In honor of everyone’s favorite creeptastic holiday, we’ve rounded up the scariest places in the world. From an island covered in poisonous snakes to a subterranean tomb lined with mummies, here are seven spots to get spooked. Warning: Turn on the lights before you read this.
Tower of London, England
Espionage, torture, decapitation — it was all run-of-the-mill stuff during the 17th century when the Tower of London was used as a prison for those accused of treason.
Among its most famous residents were Anne Boleyn, the second wife of Henry VIII, and the “Nine-Day Queen,” Lady Jane Grey. Both were beheaded on the Tower Green and buried in the chapel, and it’s said their headless ghosts roam the halls to this day.
The Bloody Tower is thought to be the spot where the young sons of King Edward IV were murdered on orders from their uncle, while the Queen’s Tower is reportedly haunted by the ghost of Arbella Stuart, the cousin of James I who was imprisoned and later died under questionable circumstances here.
Catacombs of Paris, France
This subterranean labyrinth holds the remains of roughly six million Parisians whose bones were moved here from overcrowded cemeteries in the 18th century. Visitors can venture down 130 steps to the chilly tunnels and crypts lined with human bones to explore what’s just a small portion of the nearly 200 miles of haunted passageways beneath the city’s streets.
Ilha da Queimada Grande, São Paulo, Brazil
Ophidiophobes, this is your worst nightmare. Ninety miles off the coast of São Paulo, Ilha da Queimada Grande, aka “Snake Island,” is home to thousands of golden lancehead vipers (the largest concentration in the world).
Legends loom large around these parts: Two fisherman were once bitten here and found dead in a pool of their own blood, and a third was never found. The island is now off limits to everyone except the Brazilian navy, which visits once a year to check up on the lighthouse, which was automated in the 1920s after the last keeper was — you guessed it — also killed by a snake.
Capuchin Catacombs, Sicily, Italy
Built as a cemetery for the Capuchin friars in the mid-1500s, these catacombs became the eternal resting place for aristocrats in the 17th century when it was discovered that bodies buried here had naturally mummified.
It was believed to be an act of God, so the corpses were hung from the catacomb walls like relics.
Today, five subterranean limestone corridors are lined with 2,000 skeletons, each with a label marking the name and date of death.
Hoia-Baciu Forest in Cluj-Napoca, Romania
Called the “Bermuda Triangle of Romania,” the Hoia-Baciu Forest has earned a reputation for being one of the most ghostly on earth. What to expect when you’re there? Headaches, rashes, scratches and burns, as well as feelings of being watched.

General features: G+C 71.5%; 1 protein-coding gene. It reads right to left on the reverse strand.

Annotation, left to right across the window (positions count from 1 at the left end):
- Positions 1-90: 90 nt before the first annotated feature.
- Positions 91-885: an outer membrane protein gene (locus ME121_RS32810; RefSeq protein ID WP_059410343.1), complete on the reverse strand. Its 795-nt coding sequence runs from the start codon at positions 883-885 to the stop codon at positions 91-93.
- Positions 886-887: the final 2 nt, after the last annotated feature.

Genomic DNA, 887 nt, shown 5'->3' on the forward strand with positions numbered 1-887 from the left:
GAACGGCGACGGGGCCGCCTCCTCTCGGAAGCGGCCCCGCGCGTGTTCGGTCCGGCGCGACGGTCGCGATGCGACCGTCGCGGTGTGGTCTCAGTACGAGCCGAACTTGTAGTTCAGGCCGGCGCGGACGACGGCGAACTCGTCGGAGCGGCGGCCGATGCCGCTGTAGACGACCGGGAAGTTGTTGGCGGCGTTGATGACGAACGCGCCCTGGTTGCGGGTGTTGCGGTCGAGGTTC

The place is also known for UFO sightings — in the 1960s two different photographers snapped images that showed disc-shaped objects hovering above the forest.
Sedlec Ossuary in Kutná Hora, Czech Republic
The skeletons of 40,000 people were used to create this chapel beneath the Cemetery Church of All Saints in the town of Sedlec. It’s the work of woodcarver Frantisek Rint, who was hired by the House of Schwarzenberg to organize the human bones interred at the ossuary in 1870.
The centerpiece is a giant chandelier, which contains at least one of every bone in the human body. Just as creepy are the garlands made of skulls, six large bone pyramids, bone candelabras and skull candleholders.
The Whaley House, San Diego, California
Welcome to what’s said to be the most haunted house in America. Built in 1857, the earliest documented ghost here is “Yankee Jim,” who was convicted of grand larceny and hung off a wagon on the spot where the house now exists.
Almost as soon as the Whaley family moved in, they reported hearing heavy footsteps. Today, museum visitors have seen windows mysteriously fly open, the spirit of family head Thomas Whaley roaming the upper landing and a creepy little girl in the dining room. Legend has it she’s the ghost of a friend of the Whaley children, who accidentally broke her neck on a clothesline in the backyard.
This article was published through a partnership with Jetsetter magazine. Read the original story: The Scariest Places in the World (It’s Almost Halloween, People) by Ben Solomon, a regular contributor to Jetsetter.
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